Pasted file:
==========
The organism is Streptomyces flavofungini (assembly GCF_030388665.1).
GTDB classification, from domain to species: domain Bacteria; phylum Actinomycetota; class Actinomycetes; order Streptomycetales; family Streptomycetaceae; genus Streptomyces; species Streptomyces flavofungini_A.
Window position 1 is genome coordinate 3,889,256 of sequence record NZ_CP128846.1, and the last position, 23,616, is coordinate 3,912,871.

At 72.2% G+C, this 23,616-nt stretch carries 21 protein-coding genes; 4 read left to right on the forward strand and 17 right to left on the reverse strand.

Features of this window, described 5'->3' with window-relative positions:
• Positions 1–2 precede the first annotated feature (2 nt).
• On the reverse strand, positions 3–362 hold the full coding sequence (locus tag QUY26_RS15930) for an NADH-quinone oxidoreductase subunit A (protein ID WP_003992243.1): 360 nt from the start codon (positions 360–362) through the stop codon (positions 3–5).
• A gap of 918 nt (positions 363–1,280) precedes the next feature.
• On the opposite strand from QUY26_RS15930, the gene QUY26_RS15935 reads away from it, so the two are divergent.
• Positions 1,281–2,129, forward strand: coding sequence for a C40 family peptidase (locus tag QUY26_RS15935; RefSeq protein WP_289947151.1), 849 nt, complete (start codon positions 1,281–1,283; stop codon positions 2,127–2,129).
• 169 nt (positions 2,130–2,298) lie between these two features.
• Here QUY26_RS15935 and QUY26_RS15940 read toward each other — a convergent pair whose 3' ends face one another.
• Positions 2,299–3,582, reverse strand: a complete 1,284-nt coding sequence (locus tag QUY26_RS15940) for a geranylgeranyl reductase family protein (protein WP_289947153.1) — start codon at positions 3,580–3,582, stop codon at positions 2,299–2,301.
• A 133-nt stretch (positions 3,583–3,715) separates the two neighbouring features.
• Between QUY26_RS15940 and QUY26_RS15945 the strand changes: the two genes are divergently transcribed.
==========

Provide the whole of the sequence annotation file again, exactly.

The organism is Streptomyces flavofungini (assembly GCF_030388665.1).
GTDB classification, from domain to species: domain Bacteria; phylum Actinomycetota; class Actinomycetes; order Streptomycetales; family Streptomycetaceae; genus Streptomyces; species Streptomyces flavofungini_A.
Window position 1 is genome coordinate 3,889,256 of sequence record NZ_CP128846.1, and the last position, 23,616, is coordinate 3,912,871.

At 72.2% G+C, this 23,616-nt stretch carries 21 protein-coding genes; 4 read left to right on the forward strand and 17 right to left on the reverse strand.

Features of this window, described 5'->3' with window-relative positions:
• Positions 1–2 precede the first annotated feature (2 nt).
• On the reverse strand, positions 3–362 hold the full coding sequence (locus tag QUY26_RS15930) for an NADH-quinone oxidoreductase subunit A (protein ID WP_003992243.1): 360 nt from the start codon (positions 360–362) through the stop codon (positions 3–5).
• A gap of 918 nt (positions 363–1,280) precedes the next feature.
• On the opposite strand from QUY26_RS15930, the gene QUY26_RS15935 reads away from it, so the two are divergent.
• Positions 1,281–2,129, forward strand: coding sequence for a C40 family peptidase (locus tag QUY26_RS15935; RefSeq protein WP_289947151.1), 849 nt, complete (start codon positions 1,281–1,283; stop codon positions 2,127–2,129).
• 169 nt (positions 2,130–2,298) lie between these two features.
• Here QUY26_RS15935 and QUY26_RS15940 read toward each other — a convergent pair whose 3' ends face one another.
• Positions 2,299–3,582, reverse strand: a complete 1,284-nt coding sequence (locus tag QUY26_RS15940) for a geranylgeranyl reductase family protein (protein WP_289947153.1) — start codon at positions 3,580–3,582, stop codon at positions 2,299–2,301.
• A 133-nt stretch (positions 3,583–3,715) separates the two neighbouring features.
• Between QUY26_RS15940 and QUY26_RS15945 the strand changes: the two genes are divergently transcribed.